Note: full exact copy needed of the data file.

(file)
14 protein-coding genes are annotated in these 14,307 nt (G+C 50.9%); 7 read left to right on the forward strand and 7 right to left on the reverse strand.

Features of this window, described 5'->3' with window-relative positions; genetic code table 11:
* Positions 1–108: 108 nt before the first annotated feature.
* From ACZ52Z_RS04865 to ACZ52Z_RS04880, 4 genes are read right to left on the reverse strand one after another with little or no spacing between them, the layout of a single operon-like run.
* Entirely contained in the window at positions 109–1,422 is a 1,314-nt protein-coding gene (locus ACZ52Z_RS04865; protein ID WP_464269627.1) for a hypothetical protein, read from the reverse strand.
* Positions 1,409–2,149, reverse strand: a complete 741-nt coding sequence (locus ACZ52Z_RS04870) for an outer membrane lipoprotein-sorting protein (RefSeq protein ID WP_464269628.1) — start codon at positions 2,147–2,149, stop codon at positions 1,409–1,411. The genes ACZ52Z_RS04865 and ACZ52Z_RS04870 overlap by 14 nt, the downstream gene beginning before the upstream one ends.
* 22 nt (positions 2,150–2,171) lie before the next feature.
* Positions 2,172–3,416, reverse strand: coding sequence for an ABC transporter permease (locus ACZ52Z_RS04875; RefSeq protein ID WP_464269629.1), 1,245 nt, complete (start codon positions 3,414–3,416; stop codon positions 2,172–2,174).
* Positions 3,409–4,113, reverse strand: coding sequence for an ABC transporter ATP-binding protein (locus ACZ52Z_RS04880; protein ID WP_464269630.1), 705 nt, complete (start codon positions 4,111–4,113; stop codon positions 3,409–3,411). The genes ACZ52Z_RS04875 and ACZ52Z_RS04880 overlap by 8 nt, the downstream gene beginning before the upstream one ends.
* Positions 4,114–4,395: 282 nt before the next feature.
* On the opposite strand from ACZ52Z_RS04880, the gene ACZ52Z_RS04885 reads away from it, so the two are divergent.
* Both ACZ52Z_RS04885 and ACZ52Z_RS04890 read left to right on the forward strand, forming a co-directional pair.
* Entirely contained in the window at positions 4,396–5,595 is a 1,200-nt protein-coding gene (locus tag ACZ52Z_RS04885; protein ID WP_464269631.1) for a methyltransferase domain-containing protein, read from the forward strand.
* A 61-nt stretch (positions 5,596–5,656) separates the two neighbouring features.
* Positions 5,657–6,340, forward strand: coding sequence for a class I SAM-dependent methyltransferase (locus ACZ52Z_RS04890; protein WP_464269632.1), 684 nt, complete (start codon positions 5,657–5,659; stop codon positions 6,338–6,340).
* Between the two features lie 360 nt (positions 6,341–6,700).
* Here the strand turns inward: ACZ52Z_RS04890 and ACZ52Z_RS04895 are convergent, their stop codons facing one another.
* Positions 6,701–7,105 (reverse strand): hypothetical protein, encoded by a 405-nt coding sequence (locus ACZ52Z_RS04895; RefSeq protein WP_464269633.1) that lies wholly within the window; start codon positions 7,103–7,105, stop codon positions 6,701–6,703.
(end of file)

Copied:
14 protein-coding genes are annotated in these 14,307 nt (G+C 50.9%); 7 read left to right on the forward strand and 7 right to left on the reverse strand.

Features of this window, described 5'->3' with window-relative positions; genetic code table 11:
* Positions 1–108: 108 nt before the first annotated feature.
* From ACZ52Z_RS04865 to ACZ52Z_RS04880, 4 genes are read right to left on the reverse strand one after another with little or no spacing between them, the layout of a single operon-like run.
* Entirely contained in the window at positions 109–1,422 is a 1,314-nt protein-coding gene (locus ACZ52Z_RS04865; protein ID WP_464269627.1) for a hypothetical protein, read from the reverse strand.
* Positions 1,409–2,149, reverse strand: a complete 741-nt coding sequence (locus ACZ52Z_RS04870) for an outer membrane lipoprotein-sorting protein (RefSeq protein ID WP_464269628.1) — start codon at positions 2,147–2,149, stop codon at positions 1,409–1,411. The genes ACZ52Z_RS04865 and ACZ52Z_RS04870 overlap by 14 nt, the downstream gene beginning before the upstream one ends.
* 22 nt (positions 2,150–2,171) lie before the next feature.
* Positions 2,172–3,416, reverse strand: coding sequence for an ABC transporter permease (locus ACZ52Z_RS04875; RefSeq protein ID WP_464269629.1), 1,245 nt, complete (start codon positions 3,414–3,416; stop codon positions 2,172–2,174).
* Positions 3,409–4,113, reverse strand: coding sequence for an ABC transporter ATP-binding protein (locus ACZ52Z_RS04880; protein ID WP_464269630.1), 705 nt, complete (start codon positions 4,111–4,113; stop codon positions 3,409–3,411). The genes ACZ52Z_RS04875 and ACZ52Z_RS04880 overlap by 8 nt, the downstream gene beginning before the upstream one ends.
* Positions 4,114–4,395: 282 nt before the next feature.
* On the opposite strand from ACZ52Z_RS04880, the gene ACZ52Z_RS04885 reads away from it, so the two are divergent.
* Both ACZ52Z_RS04885 and ACZ52Z_RS04890 read left to right on the forward strand, forming a co-directional pair.
* Entirely contained in the window at positions 4,396–5,595 is a 1,200-nt protein-coding gene (locus tag ACZ52Z_RS04885; protein ID WP_464269631.1) for a methyltransferase domain-containing protein, read from the forward strand.
* A 61-nt stretch (positions 5,596–5,656) separates the two neighbouring features.
* Positions 5,657–6,340, forward strand: coding sequence for a class I SAM-dependent methyltransferase (locus ACZ52Z_RS04890; protein WP_464269632.1), 684 nt, complete (start codon positions 5,657–5,659; stop codon positions 6,338–6,340).
* Between the two features lie 360 nt (positions 6,341–6,700).
* Here the strand turns inward: ACZ52Z_RS04890 and ACZ52Z_RS04895 are convergent, their stop codons facing one another.
* Positions 6,701–7,105 (reverse strand): hypothetical protein, encoded by a 405-nt coding sequence (locus ACZ52Z_RS04895; RefSeq protein WP_464269633.1) that lies wholly within the window; start codon positions 7,103–7,105, stop codon positions 6,701–6,703.